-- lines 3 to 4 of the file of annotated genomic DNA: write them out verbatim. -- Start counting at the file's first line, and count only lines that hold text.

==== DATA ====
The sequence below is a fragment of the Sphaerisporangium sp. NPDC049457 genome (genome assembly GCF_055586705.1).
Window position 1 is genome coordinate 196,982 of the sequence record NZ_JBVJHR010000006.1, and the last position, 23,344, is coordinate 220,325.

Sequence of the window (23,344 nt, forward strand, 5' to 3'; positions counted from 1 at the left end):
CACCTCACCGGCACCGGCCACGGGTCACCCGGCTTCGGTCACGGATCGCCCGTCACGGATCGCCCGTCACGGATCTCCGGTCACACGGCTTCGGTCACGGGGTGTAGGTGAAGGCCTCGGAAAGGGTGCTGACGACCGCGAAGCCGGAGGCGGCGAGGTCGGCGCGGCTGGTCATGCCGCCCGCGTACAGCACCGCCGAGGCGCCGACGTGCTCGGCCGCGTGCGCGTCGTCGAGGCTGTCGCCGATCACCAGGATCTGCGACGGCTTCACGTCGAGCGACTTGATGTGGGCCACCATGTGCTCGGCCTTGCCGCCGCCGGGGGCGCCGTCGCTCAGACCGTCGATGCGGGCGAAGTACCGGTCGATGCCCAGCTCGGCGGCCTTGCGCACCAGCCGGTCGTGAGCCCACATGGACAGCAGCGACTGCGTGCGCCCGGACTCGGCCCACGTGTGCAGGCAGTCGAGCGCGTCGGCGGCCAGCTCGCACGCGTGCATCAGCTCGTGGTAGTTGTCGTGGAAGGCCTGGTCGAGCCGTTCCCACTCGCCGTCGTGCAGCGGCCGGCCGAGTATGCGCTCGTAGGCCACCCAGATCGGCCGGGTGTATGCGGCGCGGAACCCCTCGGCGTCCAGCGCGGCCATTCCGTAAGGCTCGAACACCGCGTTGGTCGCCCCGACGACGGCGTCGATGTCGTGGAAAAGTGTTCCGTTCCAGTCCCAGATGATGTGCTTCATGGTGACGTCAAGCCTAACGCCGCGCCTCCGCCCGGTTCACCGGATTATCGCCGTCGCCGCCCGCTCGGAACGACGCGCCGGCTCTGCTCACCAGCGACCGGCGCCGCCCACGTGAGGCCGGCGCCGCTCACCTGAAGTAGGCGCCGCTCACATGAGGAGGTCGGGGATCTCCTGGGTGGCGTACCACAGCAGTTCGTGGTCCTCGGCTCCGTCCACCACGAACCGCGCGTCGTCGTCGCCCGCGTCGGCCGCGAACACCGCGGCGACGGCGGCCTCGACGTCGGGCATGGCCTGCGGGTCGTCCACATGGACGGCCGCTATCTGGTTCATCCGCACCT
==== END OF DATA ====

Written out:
Sequence of the window (23,344 nt, forward strand, 5' to 3'; positions counted from 1 at the left end):
CACCTCACCGGCACCGGCCACGGGTCACCCGGCTTCGGTCACGGATCGCCCGTCACGGATCGCCCGTCACGGATCTCCGGTCACACGGCTTCGGTCACGGGGTGTAGGTGAAGGCCTCGGAAAGGGTGCTGACGACCGCGAAGCCGGAGGCGGCGAGGTCGGCGCGGCTGGTCATGCCGCCCGCGTACAGCACCGCCGAGGCGCCGACGTGCTCGGCCGCGTGCGCGTCGTCGAGGCTGTCGCCGATCACCAGGATCTGCGACGGCTTCACGTCGAGCGACTTGATGTGGGCCACCATGTGCTCGGCCTTGCCGCCGCCGGGGGCGCCGTCGCTCAGACCGTCGATGCGGGCGAAGTACCGGTCGATGCCCAGCTCGGCGGCCTTGCGCACCAGCCGGTCGTGAGCCCACATGGACAGCAGCGACTGCGTGCGCCCGGACTCGGCCCACGTGTGCAGGCAGTCGAGCGCGTCGGCGGCCAGCTCGCACGCGTGCATCAGCTCGTGGTAGTTGTCGTGGAAGGCCTGGTCGAGCCGTTCCCACTCGCCGTCGTGCAGCGGCCGGCCGAGTATGCGCTCGTAGGCCACCCAGATCGGCCGGGTGTATGCGGCGCGGAACCCCTCGGCGTCCAGCGCGGCCATTCCGTAAGGCTCGAACACCGCGTTGGTCGCCCCGACGACGGCGTCGATGTCGTGGAAAAGTGTTCCGTTCCAGTCCCAGATGATGTGCTTCATGGTGACGTCAAGCCTAACGCCGCGCCTCCGCCCGGTTCACCGGATTATCGCCGTCGCCGCCCGCTCGGAACGACGCGCCGGCTCTGCTCACCAGCGACCGGCGCCGCCCACGTGAGGCCGGCGCCGCTCACCTGAAGTAGGCGCCGCTCACATGAGGAGGTCGGGGATCTCCTGGGTGGCGTACCACAGCAGTTCGTGGTCCTCGGCTCCGTCCACCACGAACCGCGCGTCGTCGTCGCCCGCGTCGGCCGCGAACACCGCGGCGACGGCGGCCTCGACGTCGGGCATGGCCTGCGGGTCGTCCACATGGACGGCCGCTATCTGGTTCATCCGCACCT